One of the intangibles for Facebook, as Martin sees it, is the company’s brain power. Facebook has “the smartest people in America with the highest risk tolerance. We’ve seen [employee] exoduses from Yahoo, from Google, from the more established Silicon Valley juggernauts into Facebook, and they’ve had the pick of the litter for 3 years.”
Not everyone sees Facebook as positively as Martin, however.
In fact, Michael Wolff, contributing editor at Vanity Fair and columnist for The Guardian, wrote about what he calls “The Facebook Fallacy”:
At the heart of the Internet business is one of the great business fallacies of our time: That the Web, with all its targeting abilities, can be a more efficient, and hence more profitable, advertising medium than traditional media. Facebook, with its 900 million users, valuation of around $100 billion, and the bulk of its business in traditional display advertising, is now at the heart of the heart of the fallacy.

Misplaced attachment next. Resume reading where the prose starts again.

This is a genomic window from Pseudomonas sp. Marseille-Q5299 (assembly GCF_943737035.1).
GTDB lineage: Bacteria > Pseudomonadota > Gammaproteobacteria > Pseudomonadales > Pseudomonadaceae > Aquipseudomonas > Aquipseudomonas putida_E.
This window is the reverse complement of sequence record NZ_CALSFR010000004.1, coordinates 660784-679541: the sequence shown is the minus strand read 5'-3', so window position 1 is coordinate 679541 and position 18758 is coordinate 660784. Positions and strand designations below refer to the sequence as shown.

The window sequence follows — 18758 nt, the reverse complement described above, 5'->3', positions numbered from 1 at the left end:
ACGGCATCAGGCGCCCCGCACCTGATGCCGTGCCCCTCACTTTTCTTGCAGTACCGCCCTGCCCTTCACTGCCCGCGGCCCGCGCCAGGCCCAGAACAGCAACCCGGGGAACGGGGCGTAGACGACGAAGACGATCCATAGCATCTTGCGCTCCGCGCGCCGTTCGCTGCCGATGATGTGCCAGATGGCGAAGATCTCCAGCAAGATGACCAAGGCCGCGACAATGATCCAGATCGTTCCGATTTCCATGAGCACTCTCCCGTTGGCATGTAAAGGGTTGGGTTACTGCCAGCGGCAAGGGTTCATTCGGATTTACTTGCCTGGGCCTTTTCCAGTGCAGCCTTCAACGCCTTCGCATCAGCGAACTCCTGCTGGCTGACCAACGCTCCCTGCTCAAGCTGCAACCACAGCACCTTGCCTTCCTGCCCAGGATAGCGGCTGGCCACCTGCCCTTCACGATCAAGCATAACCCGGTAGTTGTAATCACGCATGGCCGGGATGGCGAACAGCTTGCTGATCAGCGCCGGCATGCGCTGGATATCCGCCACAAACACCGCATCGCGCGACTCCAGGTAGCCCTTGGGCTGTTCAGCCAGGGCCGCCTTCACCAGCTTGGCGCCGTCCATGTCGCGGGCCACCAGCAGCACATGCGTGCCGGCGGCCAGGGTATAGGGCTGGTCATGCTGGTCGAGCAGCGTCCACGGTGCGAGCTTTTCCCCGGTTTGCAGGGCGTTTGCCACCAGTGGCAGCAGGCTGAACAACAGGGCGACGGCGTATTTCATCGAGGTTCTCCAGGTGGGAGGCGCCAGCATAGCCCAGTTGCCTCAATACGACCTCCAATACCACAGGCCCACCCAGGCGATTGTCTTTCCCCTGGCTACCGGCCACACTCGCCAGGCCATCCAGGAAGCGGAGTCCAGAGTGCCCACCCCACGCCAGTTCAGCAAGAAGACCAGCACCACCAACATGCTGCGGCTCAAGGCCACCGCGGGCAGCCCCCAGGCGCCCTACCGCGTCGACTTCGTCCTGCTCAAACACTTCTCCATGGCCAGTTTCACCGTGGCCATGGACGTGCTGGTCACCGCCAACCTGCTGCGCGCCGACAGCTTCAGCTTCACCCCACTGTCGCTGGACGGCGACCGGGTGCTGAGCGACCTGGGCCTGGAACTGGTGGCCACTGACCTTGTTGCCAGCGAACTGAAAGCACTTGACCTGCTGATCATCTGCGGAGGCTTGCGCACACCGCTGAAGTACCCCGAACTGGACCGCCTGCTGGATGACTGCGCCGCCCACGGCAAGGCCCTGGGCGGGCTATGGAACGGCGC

Wolff made his case in an interview with CNBC’s “Street Signs.”
—By CNBC’s Matthew J. Belvedere
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Disclosure information was not available for Laura Martin, Michael Wolff, or their employers.